The Sumatran rhino is the smallest of the rhinos that remain. This intriguing looking character is covered with sparse hair, and its head tapers to a thick, bulbous nose. With only 80 individuals spread over the islands of Sumatra and Borneo, is it is critically endangered. There are multiple forces working against the species. The threat of poaching is ever present. Habitat destruction has resulted in the remaining individuals living across two large islands so the possibility of encounters is very rare. But in an audacious plan, the government of Indonesia is working with conservation groups to locate and bring the last remaining Sumatran rhinos to safe breeding facilities. Maybe they can still be saved.
The Javan rhinos once roamed vast tracts of southeast Asia, but we have forced them into a postage stamp-sized area on the western tip of Java. A very long prehensile lip resembles a turtle-like mouth and their single horn is quite small for their size. Thick folds of skin circle it and the Javan rhino appears as though clad in armor. The hide is covered in a thick mosaic pattern which, combined with the armored look, gives this rhino the appearance of an ancient animal warrior. In almost impenetrable wooded thickets a tiny, fragmented group clings to a precarious existence. Extraordinary conservation efforts might keep this exquisite creature from the brink however. The population is guarded 24/7 by Rhino Protection Units and in the past two years, good news was announced: the birth of four calves in 2019 and two calves in 2020 pushed the population to 74! With continued protection, this species just might make it. Watch rare footage of a Javan rhino taking a mud bath on International Rhino Foundation’s YouTube channel: Javan rhino taking a mud bath.
The Greater One-Horned rhino are the largest of the Asian rhino species, weighing in at 4,000 to 6,000 pounds. They live in northern India and southern Nepal, in flooded grasslands and shrublands. They are semi-aquatic, good swimmers and typically forage for food under water. Like the Javan rhino, they also have thick skin folds resembling armor and are hairless except for eyelashes, hair around the ears and a tuft at the tip of their tail. They, like all of their kindred, were hunted to near extinction in the early 19 th century. Now, with strict protection from the Nepalese and Indian wildlife authorities, the population has rebounded to around 3,600 today.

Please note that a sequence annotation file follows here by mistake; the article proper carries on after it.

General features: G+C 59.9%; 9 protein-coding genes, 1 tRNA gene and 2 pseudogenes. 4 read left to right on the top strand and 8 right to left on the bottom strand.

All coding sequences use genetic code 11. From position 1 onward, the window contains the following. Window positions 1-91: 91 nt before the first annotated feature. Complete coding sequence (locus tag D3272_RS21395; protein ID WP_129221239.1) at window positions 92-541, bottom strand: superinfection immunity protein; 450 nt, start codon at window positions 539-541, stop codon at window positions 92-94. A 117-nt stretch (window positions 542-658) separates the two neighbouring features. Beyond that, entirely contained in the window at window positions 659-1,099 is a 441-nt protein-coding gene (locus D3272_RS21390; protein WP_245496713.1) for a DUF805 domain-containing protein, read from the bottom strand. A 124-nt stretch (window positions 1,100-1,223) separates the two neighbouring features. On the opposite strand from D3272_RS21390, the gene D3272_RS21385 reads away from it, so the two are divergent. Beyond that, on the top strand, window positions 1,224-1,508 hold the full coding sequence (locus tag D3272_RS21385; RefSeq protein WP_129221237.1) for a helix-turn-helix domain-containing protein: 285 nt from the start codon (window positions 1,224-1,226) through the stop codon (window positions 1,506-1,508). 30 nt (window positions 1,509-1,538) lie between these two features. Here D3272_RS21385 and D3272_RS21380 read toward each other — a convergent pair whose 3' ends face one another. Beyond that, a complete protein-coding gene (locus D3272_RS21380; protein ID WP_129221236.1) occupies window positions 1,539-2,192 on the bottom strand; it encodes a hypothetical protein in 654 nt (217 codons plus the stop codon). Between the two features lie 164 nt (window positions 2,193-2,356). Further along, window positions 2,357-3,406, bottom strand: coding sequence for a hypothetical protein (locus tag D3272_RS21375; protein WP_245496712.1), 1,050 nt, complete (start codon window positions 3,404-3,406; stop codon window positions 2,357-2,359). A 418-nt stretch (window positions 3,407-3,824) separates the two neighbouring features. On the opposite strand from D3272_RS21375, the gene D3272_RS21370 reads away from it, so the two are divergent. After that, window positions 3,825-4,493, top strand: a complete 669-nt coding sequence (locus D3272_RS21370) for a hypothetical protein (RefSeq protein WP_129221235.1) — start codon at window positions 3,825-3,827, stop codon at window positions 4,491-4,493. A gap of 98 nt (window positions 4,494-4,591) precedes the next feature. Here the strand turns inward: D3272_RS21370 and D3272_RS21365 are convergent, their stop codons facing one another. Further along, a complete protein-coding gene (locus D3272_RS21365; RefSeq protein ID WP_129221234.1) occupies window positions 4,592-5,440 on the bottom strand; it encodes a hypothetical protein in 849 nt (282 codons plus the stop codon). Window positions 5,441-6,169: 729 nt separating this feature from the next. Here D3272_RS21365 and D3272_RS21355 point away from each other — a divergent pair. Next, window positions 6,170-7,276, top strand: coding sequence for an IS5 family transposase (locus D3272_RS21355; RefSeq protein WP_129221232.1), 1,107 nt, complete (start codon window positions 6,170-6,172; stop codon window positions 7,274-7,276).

The Northern White rhino is a living, extinct animal with just two females, Najin and Fatu, surviving in Kenya. They are watched over by armed guards 24/7. Work is being done by scientists all over the world to bring this subspecies back from extinction. In late 2019 and early 2020 a team extracted eggs from Najin and Fatu and fertilized them with sperm that had been collected from male Northern Whites before they died. Now, we have three Northern White rhino embryos that are currently in a deep freeze, waiting for the next step: implantation into a surrogate Southern White rhino.
The Southern White rhino is the most populous species, with 80% of the population living in South Africa. A good majority of these live in Kruger National Park, which has seen an immense decline in numbers over the past 8 years due to poaching. They are the largest African rhino species, weighing between 4,000 and 6,000 pounds. White rhinos are grazers and are typically found in grasslands and savannahs where they act as lawnmowers. They cut the grass, which stimulates re-growth and provides food for other smaller herbivores. Males are typically solitary but females will live with their calves and other females in groups known as crashes.
Black rhinos are critically endangered, having gone from the most numerous rhino in Africa to being hunted to near extinction by the early 1990s. At this time, it was estimated that fewer than 2,500 individuals remained. With intense anti-poaching efforts and translocation of individuals to safer habitats, the number has slowly increased to over 5,000. Black rhinos are browsers; they eat leaves and branches from shrubs and trees, using their prehensile lip to grasp them. In this way, they act as eco- engineers, clearing paths for larger animals to use and trimming bushes to allow access for smaller animals to use as shelter.